10 Bathroom Lighting Tips

Great bathroom design is dependent on great lighting. In a space that each family member uses daily, lighting is as essential a component as the fittings. Successful lighting is achieved by a layered approach that tackles each bathroom function separately, from grooming to unwinding, while working as a whole to enhance the best features and create ambience.

1. Natural light

In the bathroom, we spend a lot of time looking in the mirror so bringing in daylight is a priority. When it comes to windows think big and, if possible, floor-to-ceiling.

Privacy can be maintained using frosted glass, which has the added benefit of diffusing the light for a slightly softer focus. Louvres draw in fresh air as well as light, and allow for the control of strong sunlight.

Windows in older bathrooms tend to be small, so if you’re planning a big renovation, consider enlarging them or adding more.

If you have a view that’s worthy of attention, bifolds can create wow factor by bringing the outside in.

2. Keep it private

The downside of large windows in the bathroom is that you increase the chance of being seen from the street.

Frosted and obscure glass provide good privacy but if your budget won’t stretch that far, try tinted or frosted film on the existing windows.

A bathroom needs airflow, but opening windows can reduce privacy. Using blinds or shutters is the obvious solution, but make sure the material is suitable for a wet area and go for wide slats to avoid mildew build-up.

3. Small spaces

Modern architecture has begun to bend the rules, but in most homes the bathroom is one of the smallest rooms. If there’s no space for big windows a skylight may be the answer.

Compared to vertical windows, a skylight lets in far more light and, because the illumination comes from above, shadows and glare are minimal.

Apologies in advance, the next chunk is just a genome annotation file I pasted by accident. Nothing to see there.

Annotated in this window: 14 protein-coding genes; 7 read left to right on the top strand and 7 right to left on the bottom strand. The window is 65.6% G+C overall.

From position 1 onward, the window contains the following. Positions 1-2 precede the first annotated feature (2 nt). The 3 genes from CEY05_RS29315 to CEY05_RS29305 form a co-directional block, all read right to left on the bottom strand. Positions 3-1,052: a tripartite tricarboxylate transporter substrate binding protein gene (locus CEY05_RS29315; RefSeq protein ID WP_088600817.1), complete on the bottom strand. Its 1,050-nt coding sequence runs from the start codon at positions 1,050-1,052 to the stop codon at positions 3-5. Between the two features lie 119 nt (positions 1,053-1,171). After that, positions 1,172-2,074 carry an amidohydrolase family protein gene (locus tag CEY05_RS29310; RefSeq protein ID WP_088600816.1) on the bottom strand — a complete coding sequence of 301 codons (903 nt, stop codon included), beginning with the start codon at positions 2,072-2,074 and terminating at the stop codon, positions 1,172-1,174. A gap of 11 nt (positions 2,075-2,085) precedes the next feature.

Skylights are relatively low cost, but it may be worth spending a bit more for models with rain sensors that close automatically in bad weather.

4. Task lighting

For shaving or putting on make-up, a strong, even light is needed around the mirror and vanity.

A common mistake is to position a downlight above the mirror, which creates shadows on the face.

Vertical fittings either side of the mirror at about eye level will cast an even light across the face to minimise any unflattering shadows.

5. The right accent

Show off your best design features and fittings with accent lighting. Recessed spotlights make stylish statements, while lights with domed covers spread the light out more evenly. Bath and shower lighting works best with diffused rather than direct light.

Illuminate cabinetry with integrated LEDs and add flexibility by having lights wired to separate switches and installing dimmers to control the brightness.

6. Turn up the heat

Mould and mildew can cause big problems so good airflow is essential. Boost ventilation by pairing your lighting with an extraction fan.

Adding a heat lamp is a low-cost way of providing a source of warmth, which makes getting in and out of the bath and shower more comfortable in winter, but also helps absorb moisture.

Infrared bulbs work by using most of the energy generated to produce heat rather than light. A heat lamp is expensive to run if left on for long periods so wire it into a light switch and turn both off at the same time

7. A soft touch

If you are up often during the night, or have young children, a soft light source is useful.

Keep running costs low by installing concealed LED strips behind moulding, which also serves to highlight the perimeter of the room, drawing the eye outwards.

8.Set the mood

When you want the bathroom to be a relaxing, luxurious space, ambient lighting comes to the fore.

The central ceiling fixture is the main light source and, depending on the size of the room, can be a decorative focal point.

Using a dramatic fitting such as a chandelier or designer shade can transform an average bathroom into something more special.

In any new bathroom, installing dimmer switches will pay dividends even on task lighting, by allowing your eyes to adjust in the morning.

9. What wattage?

In the main or guest bathrooms use fixtures that provide 75 to 100 watts of illumination, which equates to a 24 to 26 watt compact fluorescent or 20 to 25 watt LED.

Compact fluorescent bulbs are best for task lighting. Lights in a second bathroom, where there is less need for task lighting, can function with much lower wattage, in the 45 watt range.

10. Upon reflection

The surfaces and colours of finishes and paints all have an effect on the quality and tone of the light.

Mirrors, tiles and stainless steel will reflect light and maximise the ambience, but can also create glare.

Some paint colours will work well with cool white bulbs while others cast a better light with warm white.

It might be worthwhile consulting a lighting professional to achieve a colour balance for your bathroom that is as even and natural as possible.